I loved this book! Until the end. But let’s start at the beginning, shall we?
Catherine, aka Cath, longs to open a bakery bursting of treats that everyone in Hearts would die to taste (figuratively, of course). Such a future, however, is out of the question in her mother’s eyes, who wishes Catherine to marry the king.
At one of the King’s balls, where Catherine is expected to receive and accept the King’s marriage proposal, she meets the King’s new mysterious and debonair court jester: Jest (clever name ;). Cath allows her heart to pull her toward Jest despite her head’s warnings, longing for a simple dream.
But in this world of magic, madness, and monsters (yes, I stole this part from the book’s back cover), nothing is simple and straightforward. And Cath’s future is not in her hands.
When you/if you read this book, make sure you either have a full stomach or lots of yummy treats on hand, because Meyer sprinkles aromatic and delicious descriptions of treats throughout the novel. But these weren’t her only examples of shining prose; she writes vivid characters and locations as well.
And what a fun, whimsical world this book is! I was delightfully surprised several times of Meyer’s depictions of creatures or characteristics of the world that I didn’t expect, such as talking candles, sleeping door knockers, and key limes in the shape of keys. These all added to the charming, whimsical fun of the novel.
Catherine fit in perfectly with this enchanting, whimsical world with her light humor and simple, yet hopeful wishes of the future. She and Jest made a great couple with his punny humor.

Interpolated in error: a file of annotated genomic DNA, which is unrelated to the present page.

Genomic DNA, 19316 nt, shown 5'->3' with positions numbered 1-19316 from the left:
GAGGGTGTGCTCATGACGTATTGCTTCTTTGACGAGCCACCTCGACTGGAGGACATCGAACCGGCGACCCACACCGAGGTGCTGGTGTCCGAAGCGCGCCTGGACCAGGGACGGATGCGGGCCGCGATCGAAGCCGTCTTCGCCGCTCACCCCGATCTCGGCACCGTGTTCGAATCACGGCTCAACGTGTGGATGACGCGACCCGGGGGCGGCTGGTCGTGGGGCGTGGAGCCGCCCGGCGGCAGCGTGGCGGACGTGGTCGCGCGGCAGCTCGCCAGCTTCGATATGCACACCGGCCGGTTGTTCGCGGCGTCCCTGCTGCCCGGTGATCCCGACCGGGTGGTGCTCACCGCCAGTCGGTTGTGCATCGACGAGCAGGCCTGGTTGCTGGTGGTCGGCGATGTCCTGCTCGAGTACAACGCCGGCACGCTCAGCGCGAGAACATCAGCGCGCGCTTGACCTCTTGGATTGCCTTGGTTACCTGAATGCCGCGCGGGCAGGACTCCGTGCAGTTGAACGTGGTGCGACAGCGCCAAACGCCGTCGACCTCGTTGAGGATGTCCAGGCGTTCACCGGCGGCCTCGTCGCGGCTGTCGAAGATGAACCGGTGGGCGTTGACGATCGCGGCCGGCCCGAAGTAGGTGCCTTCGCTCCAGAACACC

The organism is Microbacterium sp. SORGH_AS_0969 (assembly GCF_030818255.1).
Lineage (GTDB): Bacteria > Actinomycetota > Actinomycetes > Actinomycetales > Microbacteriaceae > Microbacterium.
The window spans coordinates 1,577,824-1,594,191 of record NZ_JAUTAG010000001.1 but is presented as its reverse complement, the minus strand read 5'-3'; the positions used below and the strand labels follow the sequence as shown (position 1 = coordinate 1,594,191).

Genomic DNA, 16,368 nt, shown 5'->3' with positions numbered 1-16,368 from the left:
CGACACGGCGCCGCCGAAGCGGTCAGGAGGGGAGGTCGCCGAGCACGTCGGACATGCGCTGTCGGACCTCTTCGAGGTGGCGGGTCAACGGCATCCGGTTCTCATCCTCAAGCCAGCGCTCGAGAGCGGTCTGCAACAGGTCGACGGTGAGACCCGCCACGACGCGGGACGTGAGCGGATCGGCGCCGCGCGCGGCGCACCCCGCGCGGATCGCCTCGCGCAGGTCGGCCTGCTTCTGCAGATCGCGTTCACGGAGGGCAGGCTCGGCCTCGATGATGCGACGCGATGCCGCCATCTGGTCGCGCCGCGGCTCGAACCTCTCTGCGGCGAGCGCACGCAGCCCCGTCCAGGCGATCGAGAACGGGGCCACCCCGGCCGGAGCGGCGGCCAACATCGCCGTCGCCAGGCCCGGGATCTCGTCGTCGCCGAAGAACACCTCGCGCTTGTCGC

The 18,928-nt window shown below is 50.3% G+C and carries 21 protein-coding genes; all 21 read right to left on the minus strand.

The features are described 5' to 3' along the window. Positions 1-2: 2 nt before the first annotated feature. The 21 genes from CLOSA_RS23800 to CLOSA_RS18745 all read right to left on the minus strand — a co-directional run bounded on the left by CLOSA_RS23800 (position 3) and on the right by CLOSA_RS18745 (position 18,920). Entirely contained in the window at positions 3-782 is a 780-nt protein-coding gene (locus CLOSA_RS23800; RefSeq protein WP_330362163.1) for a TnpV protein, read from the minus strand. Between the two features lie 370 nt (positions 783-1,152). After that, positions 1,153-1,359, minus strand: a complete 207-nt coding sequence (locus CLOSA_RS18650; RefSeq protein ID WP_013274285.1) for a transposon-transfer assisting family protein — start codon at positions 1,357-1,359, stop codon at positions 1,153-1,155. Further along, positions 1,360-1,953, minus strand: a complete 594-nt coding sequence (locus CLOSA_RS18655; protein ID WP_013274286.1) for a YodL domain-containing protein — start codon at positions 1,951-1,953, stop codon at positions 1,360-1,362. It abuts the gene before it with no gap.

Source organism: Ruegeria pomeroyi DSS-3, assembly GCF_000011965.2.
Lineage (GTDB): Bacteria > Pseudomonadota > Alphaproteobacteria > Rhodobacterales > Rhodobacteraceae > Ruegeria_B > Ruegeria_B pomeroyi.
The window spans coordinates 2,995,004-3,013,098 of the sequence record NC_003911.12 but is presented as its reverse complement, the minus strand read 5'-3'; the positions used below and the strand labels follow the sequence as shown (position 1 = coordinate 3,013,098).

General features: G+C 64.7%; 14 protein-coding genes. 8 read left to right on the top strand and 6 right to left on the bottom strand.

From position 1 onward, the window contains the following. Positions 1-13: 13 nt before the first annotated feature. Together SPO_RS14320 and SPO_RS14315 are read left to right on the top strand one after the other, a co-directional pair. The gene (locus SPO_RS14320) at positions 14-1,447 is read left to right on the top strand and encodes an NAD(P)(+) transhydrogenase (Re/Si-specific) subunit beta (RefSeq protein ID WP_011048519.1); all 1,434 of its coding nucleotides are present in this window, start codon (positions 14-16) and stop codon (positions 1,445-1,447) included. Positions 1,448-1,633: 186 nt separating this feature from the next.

This whimsical feel to the world did ensnare me, though. I had a suspicion before I dove into the book that it was about the evil Queen of Hearts, so I expected the writing style to be dark. When it turned out to be mostly light and only hinted at dark mysteries, I second-guessed myself. I thought maybe I was wrong, and it was just a retelling of Alice in Wonderland or the Queen of Hearts character was mentioned or other some such thing.
Hence, my horror when I came to the end of the book. Don’t worry, I won’t spoil it for you, except by saying yes, this is very much a villain story! I don’t want you to be shocked like I was (unless you enjoy being shocked, in which case, I’ve already ruined it for you, sorry), when things don’t turn out quite as shiny as a fairy tale ending.
I still loved the book–shocking ending and all. Meyer writes in an exquisitely lovely, heartfelt way, and I couldn’t put the book down the last few chapters. Cath and her friends became my friends, and I still ache for them, days later.
So if you pick this book up, beware! It will rip your own heart to shreds–in the best possible way.
I’ll use one of Cath’s own creations to describe this book. Like a lemon tart, it’s sweet, but not without a sharp tartness, which stays with you long after the last crumb is licked away.
What books have shocked you? Have you read any good ‘villain’ stories?